23 military issues solely.

24 MR. MILOSEVIC: [Interpretation]

25 Q. Every Tuesday at 5.00 p.m.; right?

Page 7790

1 A. Every Tuesday at 5.00 in the afternoon. That was when they met.

2 And if necessary, they also came to the command of the army corps in

3 Prishtina, and were able to sleep in the hotel belonging to the army

4 command.

5 Q. All right. Many times in your statement, you accuse Milomir

6 Minic, who was the speaker of the federal parliament, who were allegedly

7 issuing some kind of orders. Do you know that he wasn't even speaker of

8 the parliament as a matter of occupation? It wasn't his profession. He

9 was director, manager of the railways, and he was chairman of the Chamber

10 of Citizens in the parliament. Do you know that that was his real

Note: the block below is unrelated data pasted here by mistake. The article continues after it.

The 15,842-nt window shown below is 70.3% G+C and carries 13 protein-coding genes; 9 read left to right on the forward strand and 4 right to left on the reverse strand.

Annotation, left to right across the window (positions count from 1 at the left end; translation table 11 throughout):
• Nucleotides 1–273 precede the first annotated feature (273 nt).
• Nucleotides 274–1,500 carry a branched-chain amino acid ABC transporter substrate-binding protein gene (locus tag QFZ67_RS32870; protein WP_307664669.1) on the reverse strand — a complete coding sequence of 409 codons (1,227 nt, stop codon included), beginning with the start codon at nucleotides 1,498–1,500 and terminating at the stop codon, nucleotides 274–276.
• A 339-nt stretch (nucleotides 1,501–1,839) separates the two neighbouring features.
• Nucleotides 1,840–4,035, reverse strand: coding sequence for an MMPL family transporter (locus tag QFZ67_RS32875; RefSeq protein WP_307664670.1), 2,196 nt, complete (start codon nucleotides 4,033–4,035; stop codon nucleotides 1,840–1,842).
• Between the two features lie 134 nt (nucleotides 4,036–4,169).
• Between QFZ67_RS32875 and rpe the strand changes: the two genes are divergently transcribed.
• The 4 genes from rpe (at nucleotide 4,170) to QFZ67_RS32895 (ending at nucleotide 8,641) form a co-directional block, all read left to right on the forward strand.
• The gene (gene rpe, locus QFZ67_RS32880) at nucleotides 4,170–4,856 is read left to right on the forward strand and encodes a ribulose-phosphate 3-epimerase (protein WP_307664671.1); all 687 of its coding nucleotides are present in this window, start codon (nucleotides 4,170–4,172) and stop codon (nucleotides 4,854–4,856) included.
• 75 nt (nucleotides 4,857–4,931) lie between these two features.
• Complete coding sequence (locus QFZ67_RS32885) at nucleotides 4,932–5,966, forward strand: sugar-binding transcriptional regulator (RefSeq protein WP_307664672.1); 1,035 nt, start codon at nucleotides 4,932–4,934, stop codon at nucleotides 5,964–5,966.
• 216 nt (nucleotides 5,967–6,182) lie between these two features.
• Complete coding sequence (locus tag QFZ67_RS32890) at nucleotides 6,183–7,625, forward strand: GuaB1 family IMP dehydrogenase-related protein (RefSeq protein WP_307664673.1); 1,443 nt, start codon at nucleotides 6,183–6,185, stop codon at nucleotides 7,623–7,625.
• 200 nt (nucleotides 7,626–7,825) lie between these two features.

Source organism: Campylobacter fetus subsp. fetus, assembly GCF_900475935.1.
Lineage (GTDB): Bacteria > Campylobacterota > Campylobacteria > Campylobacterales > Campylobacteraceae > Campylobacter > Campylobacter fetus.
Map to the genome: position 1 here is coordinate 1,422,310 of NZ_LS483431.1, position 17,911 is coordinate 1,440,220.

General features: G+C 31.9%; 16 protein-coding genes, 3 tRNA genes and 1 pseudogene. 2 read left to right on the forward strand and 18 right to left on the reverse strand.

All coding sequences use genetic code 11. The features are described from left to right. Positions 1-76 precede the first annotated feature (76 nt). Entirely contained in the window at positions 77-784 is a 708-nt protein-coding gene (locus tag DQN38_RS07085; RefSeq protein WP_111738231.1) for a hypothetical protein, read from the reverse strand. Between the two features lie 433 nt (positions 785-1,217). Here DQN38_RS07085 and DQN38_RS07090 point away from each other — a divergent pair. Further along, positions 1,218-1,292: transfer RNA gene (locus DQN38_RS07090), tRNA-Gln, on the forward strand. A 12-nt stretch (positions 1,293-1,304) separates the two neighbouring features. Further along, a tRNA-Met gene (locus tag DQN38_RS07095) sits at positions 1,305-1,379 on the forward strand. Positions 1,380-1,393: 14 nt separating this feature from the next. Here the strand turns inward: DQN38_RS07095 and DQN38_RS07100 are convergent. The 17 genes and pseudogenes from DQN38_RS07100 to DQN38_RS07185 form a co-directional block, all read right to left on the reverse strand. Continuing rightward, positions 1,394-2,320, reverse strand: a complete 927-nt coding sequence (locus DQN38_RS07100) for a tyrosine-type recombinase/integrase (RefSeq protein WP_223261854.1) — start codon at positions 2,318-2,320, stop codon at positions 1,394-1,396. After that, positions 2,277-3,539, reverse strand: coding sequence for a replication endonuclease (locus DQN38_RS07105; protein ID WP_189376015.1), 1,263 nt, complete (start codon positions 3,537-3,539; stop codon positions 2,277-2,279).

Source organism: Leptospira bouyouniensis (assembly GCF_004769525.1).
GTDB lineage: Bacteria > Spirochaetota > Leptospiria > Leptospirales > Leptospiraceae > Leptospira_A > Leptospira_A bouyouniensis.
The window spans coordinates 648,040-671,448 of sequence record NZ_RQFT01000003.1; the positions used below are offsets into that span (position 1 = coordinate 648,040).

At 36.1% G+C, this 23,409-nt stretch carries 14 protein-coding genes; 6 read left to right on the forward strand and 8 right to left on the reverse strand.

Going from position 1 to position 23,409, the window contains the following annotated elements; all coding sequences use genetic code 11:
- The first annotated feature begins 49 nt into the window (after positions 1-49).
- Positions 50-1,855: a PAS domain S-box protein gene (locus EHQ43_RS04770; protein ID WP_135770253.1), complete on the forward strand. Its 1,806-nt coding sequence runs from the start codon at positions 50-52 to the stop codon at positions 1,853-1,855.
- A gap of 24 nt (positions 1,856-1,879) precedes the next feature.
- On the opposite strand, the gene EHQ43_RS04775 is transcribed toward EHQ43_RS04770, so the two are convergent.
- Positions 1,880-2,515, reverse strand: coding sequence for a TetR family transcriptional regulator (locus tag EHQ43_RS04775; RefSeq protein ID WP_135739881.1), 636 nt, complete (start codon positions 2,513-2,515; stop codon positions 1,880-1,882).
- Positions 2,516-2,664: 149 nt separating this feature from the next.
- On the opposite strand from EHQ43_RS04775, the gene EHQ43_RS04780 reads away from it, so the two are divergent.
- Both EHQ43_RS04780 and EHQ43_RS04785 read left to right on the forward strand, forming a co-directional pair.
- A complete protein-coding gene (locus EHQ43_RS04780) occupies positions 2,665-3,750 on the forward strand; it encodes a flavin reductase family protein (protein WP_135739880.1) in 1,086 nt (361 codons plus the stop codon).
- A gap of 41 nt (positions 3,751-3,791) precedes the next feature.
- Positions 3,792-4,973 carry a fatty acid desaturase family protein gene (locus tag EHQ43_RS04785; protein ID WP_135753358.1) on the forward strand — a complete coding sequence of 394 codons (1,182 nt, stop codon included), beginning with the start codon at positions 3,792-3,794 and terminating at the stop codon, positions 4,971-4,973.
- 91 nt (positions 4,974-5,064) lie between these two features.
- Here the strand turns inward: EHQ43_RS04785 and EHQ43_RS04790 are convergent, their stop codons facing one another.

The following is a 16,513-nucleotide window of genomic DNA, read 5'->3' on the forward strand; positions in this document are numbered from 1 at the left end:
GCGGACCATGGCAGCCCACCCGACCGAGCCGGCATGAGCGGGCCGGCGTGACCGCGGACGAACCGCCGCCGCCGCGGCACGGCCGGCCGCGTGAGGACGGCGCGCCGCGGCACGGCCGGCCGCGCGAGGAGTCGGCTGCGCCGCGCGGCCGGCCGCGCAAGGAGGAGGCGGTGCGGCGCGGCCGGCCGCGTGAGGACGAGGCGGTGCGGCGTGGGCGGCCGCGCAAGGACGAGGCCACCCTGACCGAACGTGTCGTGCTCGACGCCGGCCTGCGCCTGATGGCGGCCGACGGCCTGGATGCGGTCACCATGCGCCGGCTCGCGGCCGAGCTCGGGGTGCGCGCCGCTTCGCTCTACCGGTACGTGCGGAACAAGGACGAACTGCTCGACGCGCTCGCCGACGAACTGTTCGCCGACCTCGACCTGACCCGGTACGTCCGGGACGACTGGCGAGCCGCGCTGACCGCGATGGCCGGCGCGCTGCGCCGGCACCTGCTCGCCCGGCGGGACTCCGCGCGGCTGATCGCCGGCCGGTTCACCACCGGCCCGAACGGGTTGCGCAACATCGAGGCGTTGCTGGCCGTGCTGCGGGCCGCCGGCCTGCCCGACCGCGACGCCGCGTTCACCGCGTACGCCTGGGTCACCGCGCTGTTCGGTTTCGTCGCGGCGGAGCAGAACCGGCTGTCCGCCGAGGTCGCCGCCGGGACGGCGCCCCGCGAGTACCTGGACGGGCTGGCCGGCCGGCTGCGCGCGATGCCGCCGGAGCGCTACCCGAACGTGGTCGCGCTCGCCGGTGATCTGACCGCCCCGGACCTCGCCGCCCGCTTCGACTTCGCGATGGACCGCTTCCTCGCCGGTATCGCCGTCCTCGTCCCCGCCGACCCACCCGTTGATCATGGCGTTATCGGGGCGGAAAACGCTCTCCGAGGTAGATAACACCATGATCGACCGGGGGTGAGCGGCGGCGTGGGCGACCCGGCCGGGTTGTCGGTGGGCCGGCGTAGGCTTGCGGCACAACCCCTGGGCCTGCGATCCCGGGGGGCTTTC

11 position?

12 A. What kind of post you gave him is your problem, but he was member

13 and president of the war staff of Kosova.

14 Q. That is precisely my point. How can such a number of civilians

15 form a war staff? Even if they were coordinating some activities, how can

16 they possibly make up a war staff? As a military officer with a military

17 education, how can you put so many civilians on a war staff? Is this true

18 or not?

19 A. The Civil Defence in Yugoslavia had a lot of civilians in it, not

20 just military people per se.

21 Q. All right. Do you think that soldiers belong in a Civilian

22 Protection Unit?

23 A. Soldiers don't normally belong in such a unit, but they are

24 commanded, and they're commanded by you who were head of -- who was head